Wageningen University. Promotor(en): E. Schulz, co-promotor(en): Guillermo Q. Tabios; K. Prasad. - Leiden : CRC Press/Balkema - ISBN 9781138067745 - 416
irrigation systems - crop yield - design - irrigation - water supply - philippines - irrigatiesystemen - gewasopbrengst - ontwerp - irrigatie - watervoorziening - filippijnen

The performance of publicly funded canal irrigation systems or more commonly called national irrigation systems (NIS) in the Philippines remained below expectations despite considerable system rehabilitation and improvement efforts. The continued suboptimal performances were attributed to technical, managerial, institutional and policy issues and constraints, and in recent years, to climate change. Irrigation modernisation is recognized as strategic option to improve the irrigation system performance. It is defined as a process of technical, management and institutional transformation to improve irrigation services to farmers.

The main objective of the research study was to formulate a strategy for developing a modernisation plan for national irrigation systems in the Philippines. The research methodology was framed with deliberately selected assessment and characterization procedures, which were adoptively modified and integrated to critically analyse the state of coherence among the three fundamentals of irrigation system water delivery: design, operation and water supply; and to identify solutions for any inconsistency. It included, among others an analysis of the process, nature and impacts of rehabilitation projects; diagnostic assessment of the irrigation systems; revalidation of design assumptions on water balance parameters; characterization of irrigation management, service and demands; and identification of options for improvements.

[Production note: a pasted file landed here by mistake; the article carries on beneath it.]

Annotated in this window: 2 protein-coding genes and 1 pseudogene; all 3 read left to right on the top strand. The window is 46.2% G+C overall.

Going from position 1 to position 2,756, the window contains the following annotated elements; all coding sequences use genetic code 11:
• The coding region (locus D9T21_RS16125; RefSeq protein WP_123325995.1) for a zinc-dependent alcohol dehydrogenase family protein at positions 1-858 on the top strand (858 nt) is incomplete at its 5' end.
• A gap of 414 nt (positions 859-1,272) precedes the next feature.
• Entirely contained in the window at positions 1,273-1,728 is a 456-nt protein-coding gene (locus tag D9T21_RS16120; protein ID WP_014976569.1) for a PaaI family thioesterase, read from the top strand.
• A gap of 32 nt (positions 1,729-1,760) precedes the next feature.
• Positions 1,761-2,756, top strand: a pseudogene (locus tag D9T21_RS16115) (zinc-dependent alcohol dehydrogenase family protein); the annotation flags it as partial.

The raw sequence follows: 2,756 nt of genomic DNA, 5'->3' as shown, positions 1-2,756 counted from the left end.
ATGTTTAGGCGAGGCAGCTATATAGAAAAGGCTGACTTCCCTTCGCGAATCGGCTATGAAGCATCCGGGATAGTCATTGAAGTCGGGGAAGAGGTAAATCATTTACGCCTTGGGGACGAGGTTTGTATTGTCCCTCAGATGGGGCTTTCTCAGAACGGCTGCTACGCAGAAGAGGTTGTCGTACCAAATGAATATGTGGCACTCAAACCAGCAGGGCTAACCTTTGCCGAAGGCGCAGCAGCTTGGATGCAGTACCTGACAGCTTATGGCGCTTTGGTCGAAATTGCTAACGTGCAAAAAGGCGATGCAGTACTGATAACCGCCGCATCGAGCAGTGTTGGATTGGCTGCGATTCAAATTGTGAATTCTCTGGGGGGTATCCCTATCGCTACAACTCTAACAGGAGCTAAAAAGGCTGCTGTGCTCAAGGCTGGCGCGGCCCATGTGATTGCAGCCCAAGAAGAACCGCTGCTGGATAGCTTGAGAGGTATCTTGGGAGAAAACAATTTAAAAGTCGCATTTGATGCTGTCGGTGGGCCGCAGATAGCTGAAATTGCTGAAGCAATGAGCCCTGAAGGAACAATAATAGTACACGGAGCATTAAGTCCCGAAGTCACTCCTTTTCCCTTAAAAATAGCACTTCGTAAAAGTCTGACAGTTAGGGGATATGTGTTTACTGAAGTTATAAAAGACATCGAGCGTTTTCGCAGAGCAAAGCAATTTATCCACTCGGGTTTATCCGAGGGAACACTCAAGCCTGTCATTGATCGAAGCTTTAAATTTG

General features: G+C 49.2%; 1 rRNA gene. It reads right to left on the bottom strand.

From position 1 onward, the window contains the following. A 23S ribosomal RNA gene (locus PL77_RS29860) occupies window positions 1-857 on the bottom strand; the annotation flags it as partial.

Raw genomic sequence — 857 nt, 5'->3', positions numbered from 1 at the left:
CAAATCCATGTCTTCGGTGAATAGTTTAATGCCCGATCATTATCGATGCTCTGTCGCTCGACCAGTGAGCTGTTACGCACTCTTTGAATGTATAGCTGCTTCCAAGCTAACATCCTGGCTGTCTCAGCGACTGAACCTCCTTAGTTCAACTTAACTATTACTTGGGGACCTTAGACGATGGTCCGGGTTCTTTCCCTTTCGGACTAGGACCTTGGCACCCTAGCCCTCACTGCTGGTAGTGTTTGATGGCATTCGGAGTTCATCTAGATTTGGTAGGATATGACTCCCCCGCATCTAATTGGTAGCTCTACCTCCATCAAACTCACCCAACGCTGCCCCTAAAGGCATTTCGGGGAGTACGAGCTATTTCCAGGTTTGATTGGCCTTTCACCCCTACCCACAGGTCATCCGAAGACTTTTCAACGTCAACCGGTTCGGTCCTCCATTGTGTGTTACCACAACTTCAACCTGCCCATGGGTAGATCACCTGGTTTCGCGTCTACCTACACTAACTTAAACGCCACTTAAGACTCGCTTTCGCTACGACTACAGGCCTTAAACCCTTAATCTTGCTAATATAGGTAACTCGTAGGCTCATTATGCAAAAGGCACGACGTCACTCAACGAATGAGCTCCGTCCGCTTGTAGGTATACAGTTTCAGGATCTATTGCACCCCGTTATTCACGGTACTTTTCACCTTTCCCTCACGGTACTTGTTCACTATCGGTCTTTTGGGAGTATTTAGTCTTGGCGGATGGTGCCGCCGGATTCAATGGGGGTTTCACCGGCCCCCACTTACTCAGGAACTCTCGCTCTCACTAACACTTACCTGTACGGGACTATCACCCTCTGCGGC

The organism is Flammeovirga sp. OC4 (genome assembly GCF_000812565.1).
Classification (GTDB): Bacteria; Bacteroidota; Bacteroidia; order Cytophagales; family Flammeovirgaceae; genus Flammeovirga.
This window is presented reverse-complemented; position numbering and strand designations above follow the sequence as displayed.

The developed methodology for examining the different aspects of planning and operations of NIS with an end view of modernising the systems provides a more comprehensive and applicable methodology for drawing up of a more relevant plan for NIS modernisation. The knowledge gained on case study systems provides a sound basis for planning of appropriate modernisation solutions for the case study systems and in cases of ungauged, small-scale NIS. The methodology developed in this study could serve as a blueprint for modernisation program for NIS.

Groundwater and unsaturated zone evaporation and transpiration in a semi-arid open woodland
Balugani, E. ; Lubczynski, M.W. ; Reyes-Acosta, L. ; Tol, C. van der; Francés, A.P. ; Metselaar, K. - \ 2017
Journal of Hydrology 547 (2017). - ISSN 0022-1694 - p. 54 - 66.
Evaporation - Groundwater - Partitioning - Semi-arid - Sourcing - Transpiration
Studies on evapotranspiration partitioning under eddy covariance (EC) towers rarely address the separate effects of transpiration and evaporation on groundwater resources. Such partitioning is important to accurately assess groundwater resources, especially in arid and semi-arid areas. The main objective of this study was to partition (evaluate separately) the evaporation and transpiration components of evapotranspiration, originated either from saturated or unsaturated zone, and estimate their contributions in a semi-arid area characterized by relatively shallow groundwater Table (0–10 m deep). Evapotranspiration, tree transpiration and subsurface evaporation were estimated with EC tower, using sap flow methods and HYDRUS1D model, respectively. To set up the HYDRUS1D model, soil material properties, soil moisture, soil temperature, soil matric potential and water table depth were measured in the area. The tree transpiration was sourced into groundwater and unsaturated zone components (∼0.017 mm d−1 for both) and accounted for only ∼6% of the evapotranspiration measured by the EC tower (∼0.565 mm d−1), due to the low canopy coverage in the study area (7%). The subsurface evaporation fluxes were also sourced into groundwater and unsaturated zone components using the SOURCE package, and their relative relevance in total evapotranspiration was assessed. Subsurface evaporation was the main flux year-round (∼0.526 mm d−1). During late autumn, winter and early spring time, the unsaturated zone evaporation was dominant, while in dry summer the relevance of groundwater evaporation increased, reaching one third of evapotranspiration, although errors in the water balance closure point still at its possible underestimation. The results show that, in arid and semi-arid areas with sparse vegetation, the often neglected groundwater evaporation is a relevant contribution to evapotranspiration, and that water vapor flow should be taken into account in the calculation of extinction depth.